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Carter v. Walker

January 16, 2009

DERRICK CARTER, PLAINTIFF,
v.
ROGER E. WALKER, JR., ET AL., DEFENDANTS.



The opinion of the court was delivered by: J. Phil Gilbert U. S. District Judge

MEMORANDUM AND ORDER

GILBERT, District Judge

Plaintiff, an inmate at the Pinckneyville Correctional Center, brings this action for deprivations of his constitutional rights pursuant to 42 U.S.C. § 1983. Plaintiff seeks injunctive and monetary relief for alleged violation of his Eighth Amendment rights. This case is now before the Court for a preliminary review of the complaint pursuant to 28 U.S.C. § 1915A, which provides:

(a) Screening.-- The court shall review, before docketing, if feasible or, in any event, as soon as practicable after docketing, a complaint in a civil action in which a prisoner seeks redress from a governmental entity or officer or employee of a governmental entity.

(b) Grounds for Dismissal.-- On review, the court shall identify cognizable claims or dismiss the complaint, or any portion of the complaint, if the complaint--

(1) is frivolous, malicious, or fails to state a claim on which relief may be granted; or

(2) seeks monetary relief from a defendant who is immune from such relief.

28 U.S.C. § 1915A. An action or claim is frivolous if "it lacks an arguable basis either in law or in fact." Neitzke v. Williams, 490 U.S. 319, 325 (1989). An action fails to state a claim upon which relief can be granted if it does not plead "enough facts to state a claim to relief that is plausible on its face." Bell Atlantic Corp. v. Twombly, 127 S.Ct. 1955, 1974 (2007)

THE COMPLAINT

For Count 1 of his complaint, Plaintiff alleges that on February 11, 2008, he was given a food tray for the evening (4:45 p.m.) meal that contained: (1) two pieces of stale wheat bread; (2) a small portion of vegetables; (3) three teaspoons of "slop"; (4) a half-pint of pineapple drink; and (5) an unsealed package of orange sherbert. Based on these allegations, Plaintiff claims that Defendants Mahlandt and Austin violated his Eighth Amendment rights by providing him inadequate food.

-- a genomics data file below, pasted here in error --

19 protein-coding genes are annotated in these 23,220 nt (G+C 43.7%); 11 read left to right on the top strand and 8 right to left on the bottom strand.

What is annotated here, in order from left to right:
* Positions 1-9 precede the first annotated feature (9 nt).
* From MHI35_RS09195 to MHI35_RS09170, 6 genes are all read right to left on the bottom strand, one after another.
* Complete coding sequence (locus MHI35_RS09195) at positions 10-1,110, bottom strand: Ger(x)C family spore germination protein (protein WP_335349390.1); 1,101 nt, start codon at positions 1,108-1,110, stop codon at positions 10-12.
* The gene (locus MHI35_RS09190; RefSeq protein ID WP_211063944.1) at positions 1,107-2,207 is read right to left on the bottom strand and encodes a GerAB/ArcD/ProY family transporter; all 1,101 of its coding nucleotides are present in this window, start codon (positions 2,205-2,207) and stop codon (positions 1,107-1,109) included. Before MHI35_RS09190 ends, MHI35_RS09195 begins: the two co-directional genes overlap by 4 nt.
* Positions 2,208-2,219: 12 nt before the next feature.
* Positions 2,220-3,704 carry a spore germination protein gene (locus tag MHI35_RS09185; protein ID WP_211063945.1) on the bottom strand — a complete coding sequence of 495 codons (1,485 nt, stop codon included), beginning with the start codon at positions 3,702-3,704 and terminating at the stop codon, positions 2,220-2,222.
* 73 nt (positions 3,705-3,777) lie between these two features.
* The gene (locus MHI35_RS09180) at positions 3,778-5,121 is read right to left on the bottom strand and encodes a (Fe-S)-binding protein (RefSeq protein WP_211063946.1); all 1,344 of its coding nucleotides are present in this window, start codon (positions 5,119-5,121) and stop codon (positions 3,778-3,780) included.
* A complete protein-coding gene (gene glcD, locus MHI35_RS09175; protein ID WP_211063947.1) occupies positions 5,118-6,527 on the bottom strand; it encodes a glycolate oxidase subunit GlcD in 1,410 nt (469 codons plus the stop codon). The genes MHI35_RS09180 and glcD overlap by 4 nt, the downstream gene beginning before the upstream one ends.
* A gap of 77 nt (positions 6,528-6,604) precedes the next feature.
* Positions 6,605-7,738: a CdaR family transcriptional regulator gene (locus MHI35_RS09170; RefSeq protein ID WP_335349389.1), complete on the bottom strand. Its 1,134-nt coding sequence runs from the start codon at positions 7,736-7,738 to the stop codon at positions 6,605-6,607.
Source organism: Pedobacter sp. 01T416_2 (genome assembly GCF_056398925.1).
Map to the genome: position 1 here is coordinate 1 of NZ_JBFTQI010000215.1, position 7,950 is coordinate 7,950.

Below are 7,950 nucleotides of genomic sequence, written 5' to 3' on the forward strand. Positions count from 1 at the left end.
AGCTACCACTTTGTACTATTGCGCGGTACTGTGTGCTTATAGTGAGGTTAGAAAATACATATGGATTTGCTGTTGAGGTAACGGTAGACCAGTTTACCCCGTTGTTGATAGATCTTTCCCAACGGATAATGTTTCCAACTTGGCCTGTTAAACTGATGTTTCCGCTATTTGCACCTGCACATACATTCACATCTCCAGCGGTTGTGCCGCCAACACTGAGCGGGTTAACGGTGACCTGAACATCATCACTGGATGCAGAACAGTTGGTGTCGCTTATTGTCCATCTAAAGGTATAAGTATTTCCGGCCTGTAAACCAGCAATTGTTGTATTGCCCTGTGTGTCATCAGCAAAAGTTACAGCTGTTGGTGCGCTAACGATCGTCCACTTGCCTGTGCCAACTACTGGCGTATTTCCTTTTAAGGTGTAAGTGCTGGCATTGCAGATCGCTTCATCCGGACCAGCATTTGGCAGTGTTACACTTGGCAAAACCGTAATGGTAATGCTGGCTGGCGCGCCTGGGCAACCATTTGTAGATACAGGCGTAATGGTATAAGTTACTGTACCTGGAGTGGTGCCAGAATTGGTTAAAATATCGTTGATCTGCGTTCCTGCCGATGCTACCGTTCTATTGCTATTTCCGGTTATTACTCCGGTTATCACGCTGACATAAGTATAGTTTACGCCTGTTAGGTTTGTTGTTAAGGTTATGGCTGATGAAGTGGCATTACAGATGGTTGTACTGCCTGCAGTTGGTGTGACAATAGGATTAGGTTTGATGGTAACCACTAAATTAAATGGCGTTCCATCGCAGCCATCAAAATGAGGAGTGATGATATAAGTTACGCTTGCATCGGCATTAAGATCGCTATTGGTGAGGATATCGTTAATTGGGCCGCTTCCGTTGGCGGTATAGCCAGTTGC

For Count 2 of his complaint, Plaintiff alleges that on February 29, 2008, Defendant McLain gave him a broom and dust pan for the purpose of cleaning his cell. When Plaintiff asked about being given a mop and disinfectant, Defendant McLain allegedly responded in a vulgar manner indicating that the prison did not have to provide inmates anything. Plaintiff further alleges that ten days earlier - on February 19, 2008 - he had complained to Defendants Austin and Hartline about the lack of a mop and disinfectant. Defendant Austin responded by ultimately directing that Plaintiff be provided with these items. Based on these allegations, Plaintiff claims that Defendants McLain, Austin, and Hartline violated his Eighth Amendment rights concerning his living conditions.

Plaintiff also claims that he has been deprived Equal Protection of the law in violation of the Fourteenth Amendment.

DISCUSSION

Count 1 of Plaintiff's complaint should be dismissed pursuant to 28 U.S.C. § 1915A. To establish a violation of the Eighth Amendment, a prisoner must prove two elements: (1) the deprivation alleged is sufficiently serious such that it resulted in the "denial of the minimal civilized measure of life's necessities" and (2) prison officials knew of a substantial risk to the prisoner but failed to take reasonable steps to prevent the harm from occurring. Henderson v. Sheahan, 196 F.3d 839, 845 (7th Cir. 1999) (quoting Farmer v. Brennan, 511 U.S. 825, 834 (1994)). In some circumstances, a prisoner's claim that he was denied food may satisfy the first element but, as the Seventh Circuit has held, the denial of food is not a per se violation of the Eighth Amendment. Rather, a district court "must assess the amount and duration of the deprivation." Reed v. McBride, 178 F.3d 849, 853 (7th Cir. 1999). See generally Wilson v. Seiter, 501 U.S. 294, 304 (1991) (it would be an Eighth Amendment violation to deny a prisoner of an "identifiable human need such as food"); Sanville v. McCaughtry, 266 F.3d 724, 734 (7th Cir. 2001) (withholding food from an inmate can, in some circumstances, satisfy the first Farmer prong); Talib v. Gilley, 138 F.3d 211, 214 n. 3 (5th Cir. 1998) (noting that denial of one out of every nine meals is not a constitutional violation; Cooper v. Sheriff of Lubbock County, 929 F.2d 1078 (5th Cir. 1991) (failure to feed a prisoner for twelve days unconstitutional); Cunningham v. Jones, 567 F.2d 653, 669 (6th Cir. 1977), ...


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